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Wimbledon 2017: Novak Djokovic eases past Adrian Mannarino into last eight

Novak Djokovic eased into the Wimbledon quarter-finals with a routine 6-2 7-6(5) 6-4 win over France’s Adrian Mannarino. The match was supposed to take place on Monday but was postponed following an epic match between Rafa Nadal and Gilles Muller.

tennis Updated: Jul 11, 2017 23:38 IST
Wimbledon,Wimbledon 2017,Novak Djokovic
Novak Djokovic gestures to the crowd after beating Adrian Mannarino during their men's singles fourth round match of the 2017 Wimbledon Championship.(AFP)

Second seed Novak Djokovic eased into the Wimbledon quarter-finals with a routine 6-2 7-6(5) 6-4 win over France’s Adrian Mannarino on Tuesday.

The match was postponed after the marathon battle between Rafa Nadal and Gilles Muller concluded late on Monday.

Djokovic was due to follow Nadal on to Court One but the Spaniard’s defeat by Muller lasted 4 hours 48 minutes and made it impossible for the Serb’s match to be completed before dark.

Light rain led officials to close the roof over Centre Court.

READ | Everyone’s a loser - defeat Rafael Nadal at your own peril at Wimbledon

Djokovic, who will face Czech Tomas Berdych in the last eight, received treatment to his shoulder during a medical time-out late in the third set.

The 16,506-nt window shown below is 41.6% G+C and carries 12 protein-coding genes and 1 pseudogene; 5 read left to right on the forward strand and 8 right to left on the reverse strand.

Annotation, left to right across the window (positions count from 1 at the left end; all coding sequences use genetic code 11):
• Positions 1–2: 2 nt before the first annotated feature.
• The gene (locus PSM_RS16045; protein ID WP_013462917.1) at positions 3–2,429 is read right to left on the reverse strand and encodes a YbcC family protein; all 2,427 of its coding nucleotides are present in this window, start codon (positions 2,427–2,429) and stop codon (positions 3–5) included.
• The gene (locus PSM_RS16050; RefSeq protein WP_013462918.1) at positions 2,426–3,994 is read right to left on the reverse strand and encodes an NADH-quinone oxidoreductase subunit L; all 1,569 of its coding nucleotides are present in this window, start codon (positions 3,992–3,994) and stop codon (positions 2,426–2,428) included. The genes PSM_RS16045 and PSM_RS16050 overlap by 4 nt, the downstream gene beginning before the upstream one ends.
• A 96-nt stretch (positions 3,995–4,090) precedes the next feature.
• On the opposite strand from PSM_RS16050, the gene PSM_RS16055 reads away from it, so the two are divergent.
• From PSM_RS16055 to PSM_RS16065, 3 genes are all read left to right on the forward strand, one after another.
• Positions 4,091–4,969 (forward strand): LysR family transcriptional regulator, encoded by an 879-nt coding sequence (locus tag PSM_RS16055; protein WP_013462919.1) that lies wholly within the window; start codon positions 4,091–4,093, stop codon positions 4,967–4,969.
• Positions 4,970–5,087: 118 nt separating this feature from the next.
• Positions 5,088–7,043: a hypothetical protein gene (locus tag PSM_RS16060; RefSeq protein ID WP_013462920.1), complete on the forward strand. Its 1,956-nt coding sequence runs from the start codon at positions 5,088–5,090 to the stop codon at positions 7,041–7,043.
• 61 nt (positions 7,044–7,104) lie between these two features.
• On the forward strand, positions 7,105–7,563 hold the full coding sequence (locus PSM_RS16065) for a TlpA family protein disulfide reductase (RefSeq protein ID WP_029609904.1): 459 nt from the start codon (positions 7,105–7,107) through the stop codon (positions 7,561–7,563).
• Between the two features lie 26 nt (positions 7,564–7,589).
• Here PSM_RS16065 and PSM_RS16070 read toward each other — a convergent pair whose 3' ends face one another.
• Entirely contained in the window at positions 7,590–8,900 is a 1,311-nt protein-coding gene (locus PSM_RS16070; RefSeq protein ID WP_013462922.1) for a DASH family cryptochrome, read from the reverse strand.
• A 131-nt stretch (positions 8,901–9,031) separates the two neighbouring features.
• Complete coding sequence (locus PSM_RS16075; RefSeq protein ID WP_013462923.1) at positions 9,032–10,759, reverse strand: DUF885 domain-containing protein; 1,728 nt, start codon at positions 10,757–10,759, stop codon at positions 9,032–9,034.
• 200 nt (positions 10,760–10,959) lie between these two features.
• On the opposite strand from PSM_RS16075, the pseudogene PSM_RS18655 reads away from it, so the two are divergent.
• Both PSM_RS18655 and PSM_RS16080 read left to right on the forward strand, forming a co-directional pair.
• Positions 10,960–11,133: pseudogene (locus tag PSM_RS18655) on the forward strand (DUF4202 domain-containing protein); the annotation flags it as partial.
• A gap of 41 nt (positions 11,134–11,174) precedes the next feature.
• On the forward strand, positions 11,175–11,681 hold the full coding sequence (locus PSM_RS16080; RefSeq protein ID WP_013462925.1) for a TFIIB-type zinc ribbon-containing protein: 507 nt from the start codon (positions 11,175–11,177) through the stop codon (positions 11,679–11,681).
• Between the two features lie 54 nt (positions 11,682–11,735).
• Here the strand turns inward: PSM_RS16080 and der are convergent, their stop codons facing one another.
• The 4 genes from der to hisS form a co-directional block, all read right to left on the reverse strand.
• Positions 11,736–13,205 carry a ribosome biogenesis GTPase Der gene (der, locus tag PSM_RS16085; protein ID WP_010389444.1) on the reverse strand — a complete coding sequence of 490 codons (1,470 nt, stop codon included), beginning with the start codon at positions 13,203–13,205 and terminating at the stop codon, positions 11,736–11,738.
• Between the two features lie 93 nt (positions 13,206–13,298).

Djokovic complains of “hole” on Centre Court

Second seed Novak Djokovic complained of a “hole” on Centre Court at Wimbledon after beating Adrian Mannarino in his delayed fourth-round match on Tuesday.

Djokovic highlighted a problem with the surface to the chair umpire late in his three-set win.

“During the match I mentioned that there is a hole in the middle of the court, middle of the service line and he asked me to show him and I did. He was not very pleased to see that,” Djokovic told the BBC.

The Serb is not the first player at this year’s tournament to comment negatively about the quality of the courts but said he understood the difficult job facing the groundstaff.

READ | Milos Raonic ousts Alexander Zverev in Wimbledon marathon

“The courts honestly are not that great this year and many players feel the same. It is what it is, the weather also affects the grass.

“Grasscourt groundsmen I am sure they know their job the best in the world but the grass is probably the most complex surface to maintain, it is not easy. They are trying their best but I’ve played on better courts,” he said.

First Published: Jul 11, 2017 19:53 IST